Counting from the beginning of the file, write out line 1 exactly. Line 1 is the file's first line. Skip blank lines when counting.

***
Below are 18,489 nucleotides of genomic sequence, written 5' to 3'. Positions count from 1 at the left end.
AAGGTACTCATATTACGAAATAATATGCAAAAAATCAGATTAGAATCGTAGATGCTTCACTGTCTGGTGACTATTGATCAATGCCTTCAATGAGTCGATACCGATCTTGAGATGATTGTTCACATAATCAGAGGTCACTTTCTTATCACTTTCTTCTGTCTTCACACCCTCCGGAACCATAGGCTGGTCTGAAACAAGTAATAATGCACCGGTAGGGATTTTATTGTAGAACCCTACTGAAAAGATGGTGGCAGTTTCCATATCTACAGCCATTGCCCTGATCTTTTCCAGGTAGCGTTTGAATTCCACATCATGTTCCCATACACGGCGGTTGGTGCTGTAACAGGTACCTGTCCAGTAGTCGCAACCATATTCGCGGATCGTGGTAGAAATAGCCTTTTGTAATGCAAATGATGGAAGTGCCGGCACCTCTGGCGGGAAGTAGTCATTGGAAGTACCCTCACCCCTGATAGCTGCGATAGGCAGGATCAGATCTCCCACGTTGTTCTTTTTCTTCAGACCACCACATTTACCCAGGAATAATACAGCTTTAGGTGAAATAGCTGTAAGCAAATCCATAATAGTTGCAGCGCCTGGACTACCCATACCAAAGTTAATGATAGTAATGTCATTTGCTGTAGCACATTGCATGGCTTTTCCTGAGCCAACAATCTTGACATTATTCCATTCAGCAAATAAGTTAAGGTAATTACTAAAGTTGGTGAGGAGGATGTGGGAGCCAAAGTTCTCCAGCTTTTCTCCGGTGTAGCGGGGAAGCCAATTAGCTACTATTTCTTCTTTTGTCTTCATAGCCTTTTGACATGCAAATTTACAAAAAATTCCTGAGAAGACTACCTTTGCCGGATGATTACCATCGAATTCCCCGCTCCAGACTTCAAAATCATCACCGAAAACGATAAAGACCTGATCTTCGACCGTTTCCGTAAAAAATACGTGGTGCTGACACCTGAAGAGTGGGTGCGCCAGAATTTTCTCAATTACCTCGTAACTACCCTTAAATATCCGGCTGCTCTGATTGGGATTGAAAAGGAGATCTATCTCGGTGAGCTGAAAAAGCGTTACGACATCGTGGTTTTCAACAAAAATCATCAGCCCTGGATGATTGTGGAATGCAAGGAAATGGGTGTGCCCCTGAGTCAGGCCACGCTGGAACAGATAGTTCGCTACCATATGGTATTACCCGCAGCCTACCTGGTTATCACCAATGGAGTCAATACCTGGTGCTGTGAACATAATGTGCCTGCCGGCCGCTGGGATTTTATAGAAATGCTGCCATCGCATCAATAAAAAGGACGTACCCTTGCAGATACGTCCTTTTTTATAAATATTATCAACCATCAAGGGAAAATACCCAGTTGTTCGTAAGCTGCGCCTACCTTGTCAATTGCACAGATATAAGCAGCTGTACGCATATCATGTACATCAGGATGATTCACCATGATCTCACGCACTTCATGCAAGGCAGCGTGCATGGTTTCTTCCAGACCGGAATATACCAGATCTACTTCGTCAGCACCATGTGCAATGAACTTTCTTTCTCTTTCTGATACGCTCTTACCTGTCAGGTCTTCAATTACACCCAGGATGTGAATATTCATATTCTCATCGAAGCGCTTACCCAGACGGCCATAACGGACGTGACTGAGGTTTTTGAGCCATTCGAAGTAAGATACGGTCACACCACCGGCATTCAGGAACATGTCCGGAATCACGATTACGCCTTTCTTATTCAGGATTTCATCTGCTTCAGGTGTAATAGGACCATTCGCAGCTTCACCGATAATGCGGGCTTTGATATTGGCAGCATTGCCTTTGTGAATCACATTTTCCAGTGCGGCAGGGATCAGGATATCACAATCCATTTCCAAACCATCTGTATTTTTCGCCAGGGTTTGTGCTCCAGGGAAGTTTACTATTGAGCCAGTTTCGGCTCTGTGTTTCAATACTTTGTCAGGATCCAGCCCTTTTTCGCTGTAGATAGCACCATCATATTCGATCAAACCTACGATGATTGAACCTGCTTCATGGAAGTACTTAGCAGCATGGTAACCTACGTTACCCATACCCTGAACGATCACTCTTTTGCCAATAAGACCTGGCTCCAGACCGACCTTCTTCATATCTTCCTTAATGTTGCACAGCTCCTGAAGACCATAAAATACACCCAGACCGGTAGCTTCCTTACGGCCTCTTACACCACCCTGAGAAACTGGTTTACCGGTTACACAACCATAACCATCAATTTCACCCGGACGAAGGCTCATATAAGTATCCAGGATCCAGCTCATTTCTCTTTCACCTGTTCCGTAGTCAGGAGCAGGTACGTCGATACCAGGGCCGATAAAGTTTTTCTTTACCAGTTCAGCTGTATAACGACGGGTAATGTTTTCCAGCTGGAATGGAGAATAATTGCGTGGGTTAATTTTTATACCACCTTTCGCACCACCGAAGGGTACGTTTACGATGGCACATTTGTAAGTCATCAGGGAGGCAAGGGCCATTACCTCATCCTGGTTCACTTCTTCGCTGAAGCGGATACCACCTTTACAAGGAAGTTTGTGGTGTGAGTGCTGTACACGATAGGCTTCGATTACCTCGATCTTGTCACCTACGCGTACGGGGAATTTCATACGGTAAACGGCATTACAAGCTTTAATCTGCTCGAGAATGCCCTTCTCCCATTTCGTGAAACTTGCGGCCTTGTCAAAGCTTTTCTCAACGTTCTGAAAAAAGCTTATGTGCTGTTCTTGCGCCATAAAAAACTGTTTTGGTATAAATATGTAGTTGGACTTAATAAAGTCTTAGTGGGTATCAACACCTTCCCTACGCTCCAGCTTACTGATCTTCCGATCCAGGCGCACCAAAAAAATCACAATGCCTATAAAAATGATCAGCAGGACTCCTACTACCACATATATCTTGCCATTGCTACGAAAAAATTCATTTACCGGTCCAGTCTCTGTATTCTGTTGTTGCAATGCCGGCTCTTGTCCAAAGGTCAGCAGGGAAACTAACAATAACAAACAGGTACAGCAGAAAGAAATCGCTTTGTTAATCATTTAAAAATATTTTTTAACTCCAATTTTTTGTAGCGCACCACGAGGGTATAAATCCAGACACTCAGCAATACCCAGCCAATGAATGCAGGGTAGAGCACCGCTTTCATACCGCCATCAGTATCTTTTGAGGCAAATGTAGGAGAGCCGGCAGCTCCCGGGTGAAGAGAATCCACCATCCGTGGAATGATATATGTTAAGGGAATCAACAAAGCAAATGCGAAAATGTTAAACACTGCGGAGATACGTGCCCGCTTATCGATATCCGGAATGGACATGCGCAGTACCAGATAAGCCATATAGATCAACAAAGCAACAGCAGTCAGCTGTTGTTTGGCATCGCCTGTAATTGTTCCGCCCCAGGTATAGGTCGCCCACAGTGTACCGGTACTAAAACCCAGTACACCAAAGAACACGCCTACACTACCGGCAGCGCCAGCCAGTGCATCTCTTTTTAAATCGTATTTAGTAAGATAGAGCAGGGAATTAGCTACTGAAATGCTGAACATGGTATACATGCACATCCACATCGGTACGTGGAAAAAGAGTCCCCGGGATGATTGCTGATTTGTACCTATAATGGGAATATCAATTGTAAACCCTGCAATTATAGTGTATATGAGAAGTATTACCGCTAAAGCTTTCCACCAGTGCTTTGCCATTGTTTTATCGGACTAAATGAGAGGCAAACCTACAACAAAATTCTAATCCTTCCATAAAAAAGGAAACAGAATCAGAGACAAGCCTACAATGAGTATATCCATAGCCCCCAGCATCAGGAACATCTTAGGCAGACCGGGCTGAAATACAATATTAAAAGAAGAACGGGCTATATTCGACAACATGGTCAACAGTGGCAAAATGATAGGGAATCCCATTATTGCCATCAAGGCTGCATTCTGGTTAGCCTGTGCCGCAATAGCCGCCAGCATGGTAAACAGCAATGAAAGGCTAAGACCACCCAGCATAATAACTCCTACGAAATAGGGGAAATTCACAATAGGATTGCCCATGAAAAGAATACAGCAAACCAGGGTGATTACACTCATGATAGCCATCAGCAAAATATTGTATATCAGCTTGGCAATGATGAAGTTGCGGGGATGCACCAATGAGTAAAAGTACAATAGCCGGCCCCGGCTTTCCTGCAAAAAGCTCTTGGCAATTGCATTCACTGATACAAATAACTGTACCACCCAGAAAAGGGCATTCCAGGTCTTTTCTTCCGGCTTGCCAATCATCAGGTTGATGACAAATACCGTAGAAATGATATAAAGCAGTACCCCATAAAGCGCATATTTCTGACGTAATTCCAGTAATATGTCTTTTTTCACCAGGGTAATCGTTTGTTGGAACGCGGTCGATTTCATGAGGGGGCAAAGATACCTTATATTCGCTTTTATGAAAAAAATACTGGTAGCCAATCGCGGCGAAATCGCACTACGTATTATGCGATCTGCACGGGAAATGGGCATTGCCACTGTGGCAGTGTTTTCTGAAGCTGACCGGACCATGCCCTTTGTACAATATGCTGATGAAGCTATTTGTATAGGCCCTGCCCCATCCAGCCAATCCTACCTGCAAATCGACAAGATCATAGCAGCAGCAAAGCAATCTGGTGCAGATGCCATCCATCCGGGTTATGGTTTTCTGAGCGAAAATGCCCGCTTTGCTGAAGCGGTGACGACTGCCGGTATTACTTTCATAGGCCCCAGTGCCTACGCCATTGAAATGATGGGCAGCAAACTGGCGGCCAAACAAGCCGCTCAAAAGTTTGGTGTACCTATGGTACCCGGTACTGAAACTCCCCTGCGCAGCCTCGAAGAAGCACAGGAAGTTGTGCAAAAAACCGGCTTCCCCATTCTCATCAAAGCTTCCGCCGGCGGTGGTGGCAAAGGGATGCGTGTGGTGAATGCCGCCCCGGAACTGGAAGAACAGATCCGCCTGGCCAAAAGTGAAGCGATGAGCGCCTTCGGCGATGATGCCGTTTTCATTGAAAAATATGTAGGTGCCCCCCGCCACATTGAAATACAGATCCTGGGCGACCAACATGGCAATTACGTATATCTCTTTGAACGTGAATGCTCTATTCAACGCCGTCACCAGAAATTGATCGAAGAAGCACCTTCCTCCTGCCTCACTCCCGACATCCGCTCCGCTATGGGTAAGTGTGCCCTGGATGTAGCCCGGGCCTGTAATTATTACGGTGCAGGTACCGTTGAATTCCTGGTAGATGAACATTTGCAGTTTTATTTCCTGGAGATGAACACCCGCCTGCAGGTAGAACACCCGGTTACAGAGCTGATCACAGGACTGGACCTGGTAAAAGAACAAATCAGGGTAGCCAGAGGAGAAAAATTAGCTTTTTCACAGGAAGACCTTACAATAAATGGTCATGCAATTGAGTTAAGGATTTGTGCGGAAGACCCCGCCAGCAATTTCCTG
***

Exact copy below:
Below are 18,489 nucleotides of genomic sequence, written 5' to 3'. Positions count from 1 at the left end.